March 19, 2014 | David F. Coppedge

Imaginary Feathers Found on American Dinosaur

Once again, imaginary feathers have been discovered on a “bird-like” dinosaur, this time from the Dakotas.

The fossil was discovered about a decade ago, but is only now being described.  Artwork shows feathered arms and fuzz on the body and legs of the ten-foot “chicken from hell,” Anzu wylieli.  Science reporters describe the imaginary feathers in detail:

  • It boasted a flashy head crest and probably wore feathers. (Live Science)
  • It was a giant raptor, but with a chicken-like head and presumably feathers. (PhysOrg)
  • The size of a small car, the dinosaur also had claws and feathers on its upper arms. (BBC News)
  • Although the Anzu specimens preserve only bones, close relatives of this dinosaur have been found with fossilized feathers, strongly suggesting that the new creature was feathered too. (Science Daily)
  • The 66-million-year-old feathered dino resembled a demonic cassowary. (National Geographic)
  • In addition to its long limbs, the team found the ancient animal sported a stubby tail, likely framed by a fan of tail feathers. Though the team didn’t find direct evidence of feathers, the species was so closely related to birds that it was very likely covered in feathers that looked identical to those of modern birds. No one knows why the dino needed feathers-courtship displays and insulation are two theories—but the scientists do know its environment was hot. (National Geographic)
  • The first, Anzu, translates to mean “Mesopotamian feathered demon.”  The new fossils were not found with feathers, Schachner said, but the dinosaur’s close relatives had them, and it’s highly likely Anzu wylieli did, too.  (Live Science)
  • With its head crest and presumably feathered forelegs, the newly discovered and described dinosaur Anzu wyliei was nicknamed the “chicken from hell” by its discoverers at the Carnegie Museum of Natural History…. (PhysOrg)

Live Science admits this creature comes from “an enigmatic group of dinosaurs” that are “not really well-known” other than the certainty about their imaginary feathers (see 6/13/07, 7/09/08, 9/20/11, 5/03/13).

The original paper in PLoS ONE, like the popular media, calls it a “presumably feathered dinosaur” but otherwise includes no evidence of feathers. “Most if not all oviraptorosaurs were feathered,” the paper says, citing “direct preservation”, “possible quill knobs” (9/09/10) and “pygostyle-like terminal caudal vertebrae” (pygostyle means the bone at the end of the tail, made of fused vertebrae—not feathers).  After “direct preservation” the quote cites 3 papers that mention the Chinese fossils Protarcheopteryx, Caudipteryx, and Similicaudipteryx, discussed elsewhere (use search bar) as possibly secondarily flightless birds.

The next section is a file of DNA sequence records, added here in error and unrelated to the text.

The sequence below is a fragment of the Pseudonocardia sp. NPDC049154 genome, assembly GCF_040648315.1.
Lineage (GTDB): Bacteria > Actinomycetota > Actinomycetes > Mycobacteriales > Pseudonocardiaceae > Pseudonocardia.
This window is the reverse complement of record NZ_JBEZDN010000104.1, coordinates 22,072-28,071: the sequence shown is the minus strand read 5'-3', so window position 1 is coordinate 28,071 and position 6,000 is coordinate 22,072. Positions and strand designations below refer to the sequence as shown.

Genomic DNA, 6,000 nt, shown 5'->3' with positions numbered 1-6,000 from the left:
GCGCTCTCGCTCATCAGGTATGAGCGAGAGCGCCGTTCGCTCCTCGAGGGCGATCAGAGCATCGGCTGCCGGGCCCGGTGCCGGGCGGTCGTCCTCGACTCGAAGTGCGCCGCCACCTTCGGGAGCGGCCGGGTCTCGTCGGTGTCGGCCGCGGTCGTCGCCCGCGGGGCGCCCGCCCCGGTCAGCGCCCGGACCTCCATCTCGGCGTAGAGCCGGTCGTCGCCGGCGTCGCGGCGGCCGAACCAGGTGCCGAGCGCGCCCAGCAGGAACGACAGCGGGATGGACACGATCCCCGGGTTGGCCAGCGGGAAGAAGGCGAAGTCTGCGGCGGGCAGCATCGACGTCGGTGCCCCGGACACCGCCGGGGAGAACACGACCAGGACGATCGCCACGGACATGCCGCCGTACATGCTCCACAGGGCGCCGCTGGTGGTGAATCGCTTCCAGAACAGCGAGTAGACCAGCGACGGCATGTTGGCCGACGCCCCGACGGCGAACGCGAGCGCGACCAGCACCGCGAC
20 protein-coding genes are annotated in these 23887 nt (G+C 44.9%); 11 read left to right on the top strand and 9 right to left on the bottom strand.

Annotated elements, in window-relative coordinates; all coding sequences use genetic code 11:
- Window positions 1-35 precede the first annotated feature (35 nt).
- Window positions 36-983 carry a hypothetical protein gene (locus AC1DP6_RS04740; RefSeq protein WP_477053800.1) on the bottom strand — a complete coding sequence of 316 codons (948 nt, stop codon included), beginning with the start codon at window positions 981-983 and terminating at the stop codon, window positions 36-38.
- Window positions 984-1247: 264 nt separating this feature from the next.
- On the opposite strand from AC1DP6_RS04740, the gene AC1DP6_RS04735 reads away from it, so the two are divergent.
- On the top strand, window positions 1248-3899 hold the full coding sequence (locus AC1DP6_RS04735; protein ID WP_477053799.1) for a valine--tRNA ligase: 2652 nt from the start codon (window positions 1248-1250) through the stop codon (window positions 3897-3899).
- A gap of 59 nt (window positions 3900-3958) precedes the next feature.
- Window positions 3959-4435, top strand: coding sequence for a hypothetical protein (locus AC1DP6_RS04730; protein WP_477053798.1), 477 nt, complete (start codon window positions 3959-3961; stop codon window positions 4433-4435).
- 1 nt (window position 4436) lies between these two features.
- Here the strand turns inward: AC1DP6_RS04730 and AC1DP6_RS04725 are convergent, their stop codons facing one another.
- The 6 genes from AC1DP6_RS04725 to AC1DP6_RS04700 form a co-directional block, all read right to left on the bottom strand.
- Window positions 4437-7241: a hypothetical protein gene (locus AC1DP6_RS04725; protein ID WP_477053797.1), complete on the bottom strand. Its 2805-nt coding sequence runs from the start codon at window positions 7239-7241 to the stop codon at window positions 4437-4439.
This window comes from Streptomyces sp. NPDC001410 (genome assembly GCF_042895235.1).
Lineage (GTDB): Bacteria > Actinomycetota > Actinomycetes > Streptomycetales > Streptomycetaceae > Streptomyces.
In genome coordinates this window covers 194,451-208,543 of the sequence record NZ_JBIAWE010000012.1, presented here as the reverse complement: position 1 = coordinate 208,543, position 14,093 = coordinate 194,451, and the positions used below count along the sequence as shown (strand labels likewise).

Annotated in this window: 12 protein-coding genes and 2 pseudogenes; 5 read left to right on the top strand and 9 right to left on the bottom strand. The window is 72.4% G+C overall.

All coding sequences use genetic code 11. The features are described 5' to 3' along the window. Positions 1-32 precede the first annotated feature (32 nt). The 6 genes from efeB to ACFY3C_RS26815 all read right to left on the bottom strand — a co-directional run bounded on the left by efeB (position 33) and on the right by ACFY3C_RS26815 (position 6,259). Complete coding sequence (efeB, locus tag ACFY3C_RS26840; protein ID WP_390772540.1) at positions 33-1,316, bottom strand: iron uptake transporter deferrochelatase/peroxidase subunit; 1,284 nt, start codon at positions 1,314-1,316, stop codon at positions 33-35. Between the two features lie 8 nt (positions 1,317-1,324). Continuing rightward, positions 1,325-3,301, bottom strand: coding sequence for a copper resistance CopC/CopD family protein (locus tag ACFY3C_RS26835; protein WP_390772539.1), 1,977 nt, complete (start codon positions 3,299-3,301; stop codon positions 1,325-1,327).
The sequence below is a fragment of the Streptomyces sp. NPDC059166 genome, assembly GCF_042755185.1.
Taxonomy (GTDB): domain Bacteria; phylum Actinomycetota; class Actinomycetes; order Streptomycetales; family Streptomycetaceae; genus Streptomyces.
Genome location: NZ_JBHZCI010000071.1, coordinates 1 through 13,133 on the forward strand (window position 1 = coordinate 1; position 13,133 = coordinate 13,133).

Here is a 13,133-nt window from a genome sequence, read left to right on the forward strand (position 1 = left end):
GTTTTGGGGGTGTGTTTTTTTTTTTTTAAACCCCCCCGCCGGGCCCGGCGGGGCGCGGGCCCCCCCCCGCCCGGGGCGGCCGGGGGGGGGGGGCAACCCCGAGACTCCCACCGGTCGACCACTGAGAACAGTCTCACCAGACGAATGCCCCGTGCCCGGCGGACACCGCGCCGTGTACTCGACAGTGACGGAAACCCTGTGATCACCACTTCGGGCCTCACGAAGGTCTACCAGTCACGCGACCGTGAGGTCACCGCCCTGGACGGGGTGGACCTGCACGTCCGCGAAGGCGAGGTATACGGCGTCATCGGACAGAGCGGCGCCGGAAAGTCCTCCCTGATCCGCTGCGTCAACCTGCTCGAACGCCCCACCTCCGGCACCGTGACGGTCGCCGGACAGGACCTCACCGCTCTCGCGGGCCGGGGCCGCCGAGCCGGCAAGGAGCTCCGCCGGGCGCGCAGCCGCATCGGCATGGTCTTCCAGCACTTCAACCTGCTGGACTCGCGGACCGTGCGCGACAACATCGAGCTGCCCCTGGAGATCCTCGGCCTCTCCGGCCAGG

Just today, though, Nature published an analysis of melanosomes from scales and feathers from creatures as diverse as mammals, birds, dinosaurs, pterosaurs, lizards and turtles.  The researchers, mostly from China, noted a distinct break between the melanosomes of reptiles and those of birds.   Considering that “When this relationship evolved relative to the origin of feathers and other novel integumentary structures, such as hair and filamentous body covering in extinct archosaurs, has not been evaluated,” they were rather surprised at what they found:

We find that in the lineage leading to birds, the observed increase in the diversity of melanosome morphologies appears abruptly, near the origin of pinnate feathers in maniraptoran dinosaurs. Similarly, mammals show an increased diversity of melanosome form compared to all ectothermic amniotes. In these two clades, mammals and maniraptoran dinosaurs including birds, melanosome form and colour are linked and colour reconstruction may be possible. By contrast, melanosomes in lizard, turtle and crocodilian skin, as well as the archosaurian filamentous body coverings (dinosaur ‘protofeathers’ and pterosaur ‘pycnofibres’), show a limited diversity of form that is uncorrelated with colour in extant taxa.

Another article on PhysOrg, though, questions whether colors can be deduced from melanosomes.  Researchers at North Carolina State believe “it is not yet possible to tell if these structures – thought to be melanosomes – are what they seem, or if they are merely the remnants of ancient bacteria.”

In order to keep the story of feather evolution going, Nature offered the following speculation:

These patterns may be explained by convergent changes in the key melanocortin system of mammals and birds, which is known to affect pleiotropically both melanin-based colouration and energetic processes such as metabolic rate in vertebrates, and may therefore support a significant physiological shift in maniraptoran dinosaurs.

Other than that, there was no further mention of evolution.  True pinnate feathers (as on birds), it should be noted, are not mere “novel integumentary structures,” but distinct systems involving follicles, stem cells, and regulatory proteins.  It must have taken a “significant physiological shift” to evolve them, indeed.

Imagining is like lying.  Once you get started, it’s hard to stop, and each subsequent instance has to get more emphatic to keep the tale going.


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